I am sometimes accused of being a drama queen, of playing things up, or (at best) of "having a way with words." Part of that comes from being writerly, some from a vivid imagination, and some from my ongoing mental health battles. But it occurs to me that in this present culture, hyperbole is the norm - a cacophonous crescendo as too many voices work to be heard.
Dramatic tension is the life-blood of all fiction and most non-fiction writing - whether that's for TV, short stories, 'creative non-fiction', or, increasingly and perhaps problematically, journalism. If the story doesn't capture the reader's imagination, some other flashing headline will. I have taken a small and meaningless stand against the mental spam, click-bait, formulaic video and article headlines that are the standard pap of Facebook these days. No matter how compelling the story might otherwise be, if you use one of these ridiculous overstatements, I will not reward you with a click:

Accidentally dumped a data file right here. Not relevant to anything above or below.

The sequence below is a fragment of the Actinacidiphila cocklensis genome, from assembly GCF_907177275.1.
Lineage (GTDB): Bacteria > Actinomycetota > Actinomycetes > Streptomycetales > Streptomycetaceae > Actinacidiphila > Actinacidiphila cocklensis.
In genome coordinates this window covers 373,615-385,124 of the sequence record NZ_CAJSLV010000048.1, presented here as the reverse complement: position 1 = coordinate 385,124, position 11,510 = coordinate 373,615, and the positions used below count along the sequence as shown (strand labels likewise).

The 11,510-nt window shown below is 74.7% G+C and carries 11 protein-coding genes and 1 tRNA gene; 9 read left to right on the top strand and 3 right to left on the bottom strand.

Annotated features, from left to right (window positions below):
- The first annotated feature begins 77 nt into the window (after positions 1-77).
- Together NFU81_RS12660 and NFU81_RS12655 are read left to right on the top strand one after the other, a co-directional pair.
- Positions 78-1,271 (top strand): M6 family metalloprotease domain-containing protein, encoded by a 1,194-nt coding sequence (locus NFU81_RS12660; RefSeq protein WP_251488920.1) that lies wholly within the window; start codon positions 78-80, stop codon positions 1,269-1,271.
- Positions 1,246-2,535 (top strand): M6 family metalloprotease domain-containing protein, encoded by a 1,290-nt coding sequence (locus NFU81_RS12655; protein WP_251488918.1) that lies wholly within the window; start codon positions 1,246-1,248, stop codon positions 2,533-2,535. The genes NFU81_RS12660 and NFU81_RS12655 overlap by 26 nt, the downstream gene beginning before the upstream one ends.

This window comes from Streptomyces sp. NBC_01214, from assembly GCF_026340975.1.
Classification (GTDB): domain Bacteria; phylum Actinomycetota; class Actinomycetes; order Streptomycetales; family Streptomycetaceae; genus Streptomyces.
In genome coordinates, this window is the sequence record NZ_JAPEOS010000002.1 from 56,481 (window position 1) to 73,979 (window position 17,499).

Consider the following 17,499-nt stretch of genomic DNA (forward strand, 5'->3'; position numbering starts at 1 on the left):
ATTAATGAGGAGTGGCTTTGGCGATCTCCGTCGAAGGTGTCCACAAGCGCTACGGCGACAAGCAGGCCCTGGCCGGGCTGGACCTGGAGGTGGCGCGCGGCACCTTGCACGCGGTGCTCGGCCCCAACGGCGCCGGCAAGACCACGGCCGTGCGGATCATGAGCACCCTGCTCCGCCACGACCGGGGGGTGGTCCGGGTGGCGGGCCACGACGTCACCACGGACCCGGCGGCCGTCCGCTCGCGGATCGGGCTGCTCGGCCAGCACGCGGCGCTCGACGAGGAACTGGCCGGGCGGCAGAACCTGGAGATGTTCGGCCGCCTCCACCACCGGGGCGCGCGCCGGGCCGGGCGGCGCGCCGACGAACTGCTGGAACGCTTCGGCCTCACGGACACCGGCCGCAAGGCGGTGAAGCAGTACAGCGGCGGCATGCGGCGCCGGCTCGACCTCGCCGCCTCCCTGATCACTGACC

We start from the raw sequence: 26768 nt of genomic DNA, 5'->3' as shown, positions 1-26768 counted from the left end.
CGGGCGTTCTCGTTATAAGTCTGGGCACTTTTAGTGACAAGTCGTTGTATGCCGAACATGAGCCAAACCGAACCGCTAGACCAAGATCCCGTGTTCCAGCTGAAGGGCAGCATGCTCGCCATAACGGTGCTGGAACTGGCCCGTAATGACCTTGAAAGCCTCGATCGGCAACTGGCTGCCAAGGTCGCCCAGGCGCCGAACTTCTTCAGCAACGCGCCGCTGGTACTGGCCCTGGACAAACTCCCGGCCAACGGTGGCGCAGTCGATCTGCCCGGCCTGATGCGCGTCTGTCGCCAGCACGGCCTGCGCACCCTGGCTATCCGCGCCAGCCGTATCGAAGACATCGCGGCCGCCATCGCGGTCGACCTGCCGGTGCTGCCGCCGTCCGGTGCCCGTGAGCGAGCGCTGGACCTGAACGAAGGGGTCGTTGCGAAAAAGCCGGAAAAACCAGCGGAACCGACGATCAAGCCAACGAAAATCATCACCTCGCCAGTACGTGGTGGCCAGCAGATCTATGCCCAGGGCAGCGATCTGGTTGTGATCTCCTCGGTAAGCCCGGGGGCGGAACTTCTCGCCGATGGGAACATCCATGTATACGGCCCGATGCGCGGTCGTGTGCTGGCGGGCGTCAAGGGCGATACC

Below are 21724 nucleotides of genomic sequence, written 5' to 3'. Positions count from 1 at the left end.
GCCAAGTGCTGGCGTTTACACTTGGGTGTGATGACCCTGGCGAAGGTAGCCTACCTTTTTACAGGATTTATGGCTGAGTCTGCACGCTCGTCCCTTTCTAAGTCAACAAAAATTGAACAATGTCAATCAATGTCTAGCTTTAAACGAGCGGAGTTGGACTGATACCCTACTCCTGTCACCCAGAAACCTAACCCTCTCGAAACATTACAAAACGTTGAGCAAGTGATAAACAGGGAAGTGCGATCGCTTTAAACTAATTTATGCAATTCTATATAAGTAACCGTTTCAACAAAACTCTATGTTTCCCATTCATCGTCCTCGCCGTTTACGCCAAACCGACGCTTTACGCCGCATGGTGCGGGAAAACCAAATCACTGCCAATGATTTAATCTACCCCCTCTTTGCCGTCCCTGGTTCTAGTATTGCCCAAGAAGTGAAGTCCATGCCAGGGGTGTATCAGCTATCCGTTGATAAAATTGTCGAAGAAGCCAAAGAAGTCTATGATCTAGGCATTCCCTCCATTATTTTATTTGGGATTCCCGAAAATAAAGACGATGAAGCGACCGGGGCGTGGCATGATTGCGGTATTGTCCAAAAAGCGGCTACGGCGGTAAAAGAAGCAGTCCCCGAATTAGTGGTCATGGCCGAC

Ugh. My head.
No video has yet changed my life.
No laughing baby has made me re-assess my philosophy.
No rendition of "Let it Go" has driven me to rhapsodies of spirit and soul.
And yet, I am pulled to play that game. When the whole of society has turned the volume up to 11 and crying wolf is the most common form of communication, how do you make yourself heard, and how do you find the room to think?
That's the task before me for the next 17 days - to create quiet and find a way through the yowling morass to a high place where I can see clearly.